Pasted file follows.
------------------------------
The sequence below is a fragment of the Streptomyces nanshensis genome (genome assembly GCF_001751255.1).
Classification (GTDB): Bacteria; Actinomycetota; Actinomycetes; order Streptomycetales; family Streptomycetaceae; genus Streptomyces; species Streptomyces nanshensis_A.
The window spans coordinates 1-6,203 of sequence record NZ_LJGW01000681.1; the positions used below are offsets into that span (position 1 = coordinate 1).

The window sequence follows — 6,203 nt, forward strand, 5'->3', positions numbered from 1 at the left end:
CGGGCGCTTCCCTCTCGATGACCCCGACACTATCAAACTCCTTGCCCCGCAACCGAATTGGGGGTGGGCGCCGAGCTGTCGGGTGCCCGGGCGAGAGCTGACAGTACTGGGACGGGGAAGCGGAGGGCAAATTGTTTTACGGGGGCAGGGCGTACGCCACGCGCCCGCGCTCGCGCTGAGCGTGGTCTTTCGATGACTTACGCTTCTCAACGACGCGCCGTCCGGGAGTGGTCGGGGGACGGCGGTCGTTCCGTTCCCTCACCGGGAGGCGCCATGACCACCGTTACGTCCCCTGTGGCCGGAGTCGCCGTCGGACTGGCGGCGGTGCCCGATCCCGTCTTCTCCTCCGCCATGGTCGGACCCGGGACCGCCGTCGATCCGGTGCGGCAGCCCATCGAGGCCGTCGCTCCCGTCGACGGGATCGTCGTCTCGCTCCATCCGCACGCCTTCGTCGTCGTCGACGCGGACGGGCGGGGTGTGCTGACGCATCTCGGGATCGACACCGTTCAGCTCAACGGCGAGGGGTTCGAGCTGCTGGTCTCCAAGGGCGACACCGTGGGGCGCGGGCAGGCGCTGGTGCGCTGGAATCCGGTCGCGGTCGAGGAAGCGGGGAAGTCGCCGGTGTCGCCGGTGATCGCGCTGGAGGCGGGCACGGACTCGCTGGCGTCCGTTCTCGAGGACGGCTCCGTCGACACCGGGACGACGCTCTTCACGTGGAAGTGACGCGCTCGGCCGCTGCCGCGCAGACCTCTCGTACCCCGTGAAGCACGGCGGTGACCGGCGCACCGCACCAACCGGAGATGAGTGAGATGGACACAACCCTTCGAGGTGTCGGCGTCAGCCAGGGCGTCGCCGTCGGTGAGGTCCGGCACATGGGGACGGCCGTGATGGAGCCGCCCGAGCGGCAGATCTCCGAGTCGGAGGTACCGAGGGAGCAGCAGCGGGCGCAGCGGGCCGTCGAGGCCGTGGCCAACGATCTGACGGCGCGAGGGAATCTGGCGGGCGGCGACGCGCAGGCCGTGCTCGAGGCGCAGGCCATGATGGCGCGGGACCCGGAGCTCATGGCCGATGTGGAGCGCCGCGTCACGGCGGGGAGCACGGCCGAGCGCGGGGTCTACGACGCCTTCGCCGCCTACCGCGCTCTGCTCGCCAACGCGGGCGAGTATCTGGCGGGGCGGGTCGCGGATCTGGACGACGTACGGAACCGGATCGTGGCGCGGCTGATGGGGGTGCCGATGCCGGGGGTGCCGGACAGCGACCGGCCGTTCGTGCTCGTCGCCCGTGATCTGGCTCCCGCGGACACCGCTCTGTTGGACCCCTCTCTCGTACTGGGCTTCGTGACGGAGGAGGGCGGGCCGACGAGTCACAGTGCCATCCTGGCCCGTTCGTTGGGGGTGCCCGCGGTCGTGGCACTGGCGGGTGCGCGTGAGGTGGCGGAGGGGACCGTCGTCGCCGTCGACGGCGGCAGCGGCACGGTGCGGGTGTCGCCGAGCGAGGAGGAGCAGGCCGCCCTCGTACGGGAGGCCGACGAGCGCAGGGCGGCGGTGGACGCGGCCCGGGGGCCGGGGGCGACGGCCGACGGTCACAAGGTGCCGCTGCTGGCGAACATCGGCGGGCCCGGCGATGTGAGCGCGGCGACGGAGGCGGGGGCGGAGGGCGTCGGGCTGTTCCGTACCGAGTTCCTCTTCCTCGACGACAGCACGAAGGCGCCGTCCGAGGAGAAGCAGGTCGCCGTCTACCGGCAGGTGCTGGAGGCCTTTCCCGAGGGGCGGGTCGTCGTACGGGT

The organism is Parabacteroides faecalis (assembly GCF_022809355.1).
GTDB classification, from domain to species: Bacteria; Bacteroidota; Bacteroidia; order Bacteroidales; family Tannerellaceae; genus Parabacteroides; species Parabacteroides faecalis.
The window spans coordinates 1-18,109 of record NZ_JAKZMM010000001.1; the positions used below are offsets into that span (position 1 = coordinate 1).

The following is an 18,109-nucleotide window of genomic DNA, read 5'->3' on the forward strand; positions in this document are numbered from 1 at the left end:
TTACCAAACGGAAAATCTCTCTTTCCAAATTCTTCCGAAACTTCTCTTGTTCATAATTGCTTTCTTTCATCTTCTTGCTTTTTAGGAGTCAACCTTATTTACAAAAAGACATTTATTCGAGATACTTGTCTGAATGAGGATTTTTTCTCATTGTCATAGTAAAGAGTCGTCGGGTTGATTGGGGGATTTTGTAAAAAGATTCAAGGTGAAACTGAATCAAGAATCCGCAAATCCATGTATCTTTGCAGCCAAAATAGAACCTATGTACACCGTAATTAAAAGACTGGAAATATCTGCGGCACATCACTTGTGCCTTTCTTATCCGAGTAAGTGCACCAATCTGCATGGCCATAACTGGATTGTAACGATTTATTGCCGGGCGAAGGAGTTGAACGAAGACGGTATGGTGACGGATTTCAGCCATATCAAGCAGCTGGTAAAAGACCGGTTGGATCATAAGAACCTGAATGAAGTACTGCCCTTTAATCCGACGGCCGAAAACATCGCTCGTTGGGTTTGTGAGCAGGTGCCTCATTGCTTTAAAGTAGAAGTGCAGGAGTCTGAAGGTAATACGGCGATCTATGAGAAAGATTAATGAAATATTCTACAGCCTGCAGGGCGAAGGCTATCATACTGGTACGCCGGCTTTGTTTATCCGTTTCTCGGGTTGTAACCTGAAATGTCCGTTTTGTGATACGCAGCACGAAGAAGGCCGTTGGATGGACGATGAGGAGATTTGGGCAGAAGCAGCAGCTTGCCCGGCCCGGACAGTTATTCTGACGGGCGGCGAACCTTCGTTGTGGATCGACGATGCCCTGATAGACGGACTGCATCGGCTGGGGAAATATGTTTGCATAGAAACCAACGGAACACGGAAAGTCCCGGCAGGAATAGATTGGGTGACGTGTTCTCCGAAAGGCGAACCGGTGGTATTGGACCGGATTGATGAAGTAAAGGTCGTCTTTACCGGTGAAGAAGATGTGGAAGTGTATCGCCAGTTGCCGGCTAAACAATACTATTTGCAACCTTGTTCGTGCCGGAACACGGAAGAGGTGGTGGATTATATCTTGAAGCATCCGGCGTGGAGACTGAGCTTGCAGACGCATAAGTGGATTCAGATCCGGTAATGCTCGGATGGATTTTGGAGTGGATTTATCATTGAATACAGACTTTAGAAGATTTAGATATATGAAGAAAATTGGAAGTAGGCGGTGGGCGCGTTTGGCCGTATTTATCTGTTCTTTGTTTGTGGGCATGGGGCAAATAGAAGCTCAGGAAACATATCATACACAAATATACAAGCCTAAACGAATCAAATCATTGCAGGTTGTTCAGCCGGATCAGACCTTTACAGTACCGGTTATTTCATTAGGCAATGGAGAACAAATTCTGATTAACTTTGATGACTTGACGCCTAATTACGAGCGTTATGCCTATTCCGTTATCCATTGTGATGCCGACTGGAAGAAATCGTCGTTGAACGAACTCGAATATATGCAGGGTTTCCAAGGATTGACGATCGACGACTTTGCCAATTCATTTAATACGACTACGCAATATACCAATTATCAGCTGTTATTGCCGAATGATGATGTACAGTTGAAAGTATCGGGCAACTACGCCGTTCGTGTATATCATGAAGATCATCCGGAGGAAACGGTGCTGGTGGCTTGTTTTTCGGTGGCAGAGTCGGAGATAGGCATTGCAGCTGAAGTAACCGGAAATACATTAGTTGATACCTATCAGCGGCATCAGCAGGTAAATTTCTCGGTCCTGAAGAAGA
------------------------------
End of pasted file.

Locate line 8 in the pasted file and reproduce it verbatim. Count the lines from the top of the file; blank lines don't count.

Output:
The window spans coordinates 1-18,109 of record NZ_JAKZMM010000001.1; the positions used below are offsets into that span (position 1 = coordinate 1).